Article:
By Mary Johnson, editor
Social Security’s annual cost-of-living adjustment (COLA) is provided to help people maintain the buying power of their Social Security benefits as prices go up. Since the COLA was only 0.3% this year, and zero the year before, the consumer price index, (as measured by our government at least) showed that prices went down or stayed the same from one year to the next.
Some policy “experts” say that low inflation is “great news” for retirees because, when prices are lower, retirees won’t have to spend as much of their retirement savings. But, in the real world, does this really happen?
According to the survey responses of thousands of people age 60 and older, collected by TSCL over the past four years, the answer is NO. Real-world household spending in retirement tends to climb most years, and often by a substantial amount, even during years when most prices have dropped.
Thirty-seven percent of people participating in TSCL’s 2017 Senior Survey reported that their household expenses rose by more than $119 per month in 2016, yet the annual cost-of-living adjustment (COLA) increased benefits by only $4.00-$5.00 per month for someone with average benefits. Few beneficiaries actually saw any increase in benefits at all, though, because rising Medicare Part B premiums took the entire COLA.
In fact, since 2014 TSCL’s surveys have found that about 9 out of 10 people receiving Social Security benefits report that their household spending rose by at least $39 per month during the prior year. But that’s just the tip of the iceberg. In every year since 2014, the biggest percentage of people participating in TSCL annual Senior Surveys reported that their household spending jumped by more than $119 per month over the past 12 months.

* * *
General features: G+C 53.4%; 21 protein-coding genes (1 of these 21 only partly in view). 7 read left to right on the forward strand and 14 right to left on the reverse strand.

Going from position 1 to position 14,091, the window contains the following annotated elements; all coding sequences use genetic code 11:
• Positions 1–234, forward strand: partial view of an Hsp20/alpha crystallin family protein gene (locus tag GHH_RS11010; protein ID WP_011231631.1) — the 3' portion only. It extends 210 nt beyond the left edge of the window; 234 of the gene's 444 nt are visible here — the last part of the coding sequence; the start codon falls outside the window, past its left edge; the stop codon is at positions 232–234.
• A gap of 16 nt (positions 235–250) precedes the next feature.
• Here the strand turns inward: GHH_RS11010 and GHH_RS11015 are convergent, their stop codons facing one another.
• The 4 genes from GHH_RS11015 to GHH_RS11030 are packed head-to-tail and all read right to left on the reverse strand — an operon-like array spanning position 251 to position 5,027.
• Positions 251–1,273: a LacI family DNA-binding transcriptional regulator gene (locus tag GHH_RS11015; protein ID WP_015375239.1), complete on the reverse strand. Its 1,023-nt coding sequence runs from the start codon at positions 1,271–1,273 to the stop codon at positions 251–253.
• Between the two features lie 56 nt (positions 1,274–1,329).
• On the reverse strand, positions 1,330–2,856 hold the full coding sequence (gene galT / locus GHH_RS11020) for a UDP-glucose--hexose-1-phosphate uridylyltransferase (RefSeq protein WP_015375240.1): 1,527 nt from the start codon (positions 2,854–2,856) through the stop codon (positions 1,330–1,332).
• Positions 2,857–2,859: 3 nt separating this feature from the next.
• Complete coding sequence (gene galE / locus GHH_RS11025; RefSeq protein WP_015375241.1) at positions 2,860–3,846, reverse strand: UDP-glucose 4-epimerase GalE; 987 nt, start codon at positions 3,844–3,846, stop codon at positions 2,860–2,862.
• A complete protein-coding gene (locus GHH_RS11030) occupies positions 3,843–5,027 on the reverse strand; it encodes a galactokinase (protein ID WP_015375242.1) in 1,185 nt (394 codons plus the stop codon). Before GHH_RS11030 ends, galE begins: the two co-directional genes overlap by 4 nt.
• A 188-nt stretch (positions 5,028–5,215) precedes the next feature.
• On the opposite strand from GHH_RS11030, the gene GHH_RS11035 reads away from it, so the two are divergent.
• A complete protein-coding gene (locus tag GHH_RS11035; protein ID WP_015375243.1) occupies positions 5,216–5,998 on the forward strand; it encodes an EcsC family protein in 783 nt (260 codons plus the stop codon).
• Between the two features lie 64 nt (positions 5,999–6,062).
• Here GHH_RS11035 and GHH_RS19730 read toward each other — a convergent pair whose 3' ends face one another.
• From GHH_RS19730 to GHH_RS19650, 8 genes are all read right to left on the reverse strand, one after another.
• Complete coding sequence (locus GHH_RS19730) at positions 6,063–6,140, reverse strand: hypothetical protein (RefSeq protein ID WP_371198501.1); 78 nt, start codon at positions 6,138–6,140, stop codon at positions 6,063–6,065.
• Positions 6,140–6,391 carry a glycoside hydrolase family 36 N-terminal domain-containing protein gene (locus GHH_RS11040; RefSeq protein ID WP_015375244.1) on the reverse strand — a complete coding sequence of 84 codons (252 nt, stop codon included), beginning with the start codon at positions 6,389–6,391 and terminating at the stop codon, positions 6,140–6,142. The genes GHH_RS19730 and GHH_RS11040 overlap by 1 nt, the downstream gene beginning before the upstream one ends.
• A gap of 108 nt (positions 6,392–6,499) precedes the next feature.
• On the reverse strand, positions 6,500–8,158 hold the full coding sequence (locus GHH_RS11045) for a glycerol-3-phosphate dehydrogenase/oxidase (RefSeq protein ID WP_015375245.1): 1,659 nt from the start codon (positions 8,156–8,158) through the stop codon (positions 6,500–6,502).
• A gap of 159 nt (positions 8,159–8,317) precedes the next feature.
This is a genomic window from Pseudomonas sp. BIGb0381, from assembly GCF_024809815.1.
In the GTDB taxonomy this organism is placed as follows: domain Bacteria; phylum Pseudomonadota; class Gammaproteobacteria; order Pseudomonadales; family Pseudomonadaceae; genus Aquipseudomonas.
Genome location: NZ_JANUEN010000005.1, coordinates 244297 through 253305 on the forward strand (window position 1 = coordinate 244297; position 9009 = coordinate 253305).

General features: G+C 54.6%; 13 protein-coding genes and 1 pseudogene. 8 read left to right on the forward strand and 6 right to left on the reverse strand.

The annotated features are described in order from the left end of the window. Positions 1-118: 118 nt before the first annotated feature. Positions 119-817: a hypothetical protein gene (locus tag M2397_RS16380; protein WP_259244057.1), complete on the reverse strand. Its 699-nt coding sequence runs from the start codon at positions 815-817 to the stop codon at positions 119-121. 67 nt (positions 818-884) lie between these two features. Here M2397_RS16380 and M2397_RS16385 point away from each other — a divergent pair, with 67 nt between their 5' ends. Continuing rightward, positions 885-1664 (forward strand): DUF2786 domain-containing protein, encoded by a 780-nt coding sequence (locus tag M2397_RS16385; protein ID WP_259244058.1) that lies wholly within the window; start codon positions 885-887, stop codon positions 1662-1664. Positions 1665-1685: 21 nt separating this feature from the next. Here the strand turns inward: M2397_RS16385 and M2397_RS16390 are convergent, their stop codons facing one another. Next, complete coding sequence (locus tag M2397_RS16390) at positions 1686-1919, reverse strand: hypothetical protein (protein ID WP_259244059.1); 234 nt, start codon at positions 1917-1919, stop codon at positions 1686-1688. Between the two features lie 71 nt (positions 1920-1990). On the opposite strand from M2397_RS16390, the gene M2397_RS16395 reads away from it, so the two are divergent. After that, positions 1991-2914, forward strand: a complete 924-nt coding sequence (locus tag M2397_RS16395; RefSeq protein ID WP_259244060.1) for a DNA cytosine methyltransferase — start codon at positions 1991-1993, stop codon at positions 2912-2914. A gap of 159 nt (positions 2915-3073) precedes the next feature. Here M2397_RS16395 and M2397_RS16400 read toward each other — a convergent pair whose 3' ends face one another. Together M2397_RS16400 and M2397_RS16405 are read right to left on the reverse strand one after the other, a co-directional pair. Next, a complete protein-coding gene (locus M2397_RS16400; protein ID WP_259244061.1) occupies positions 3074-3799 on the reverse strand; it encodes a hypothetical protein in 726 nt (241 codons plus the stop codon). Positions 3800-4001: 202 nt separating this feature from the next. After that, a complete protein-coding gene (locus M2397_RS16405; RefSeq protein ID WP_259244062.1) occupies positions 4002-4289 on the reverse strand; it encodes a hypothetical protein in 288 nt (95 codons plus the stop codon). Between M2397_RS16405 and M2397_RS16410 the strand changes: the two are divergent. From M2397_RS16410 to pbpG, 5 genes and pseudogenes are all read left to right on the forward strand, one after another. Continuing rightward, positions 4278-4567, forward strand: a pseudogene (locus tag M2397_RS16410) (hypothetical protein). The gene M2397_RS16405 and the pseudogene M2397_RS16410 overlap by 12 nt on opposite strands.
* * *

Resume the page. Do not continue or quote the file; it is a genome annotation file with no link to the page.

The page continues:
One factor causing the discrepancy is the consumer price index (CPI) that the government uses to determine the COLA. One would think that the CPI used to calculate COLAs for retirees would be based on the spending patterns of older people, but it’s not. The COLA is determined by the growth in the Consumer Price Index for Urban Wage Earners and Clerical Workers (CPI-W) — an index that measures the spending patterns of younger working adults.
Younger workers spend their money differently than older folks. Unlike seniors, younger people spend a far smaller portion of their income on medical costs, which is the fastest growing category of the CPI in most years. On the other hand, younger working adults spend more on transportation and gasoline, categories that have gone down dramatically in recent years. This tends to understate the inflation experienced by the majority of people receiving Social Security, and the COLA thus underpays you.
It comes as no surprise that 78% of those participating in TSCL’s 2017 Senior Survey strongly support a legislative proposal that would modestly boost monthly Social Security benefits. In addition, the survey found that 86% support boosting the COLA by tying the annual boost to the Consumer Price Index for the Elderly (CPI-E), which would provide a modestly higher COLA in most years.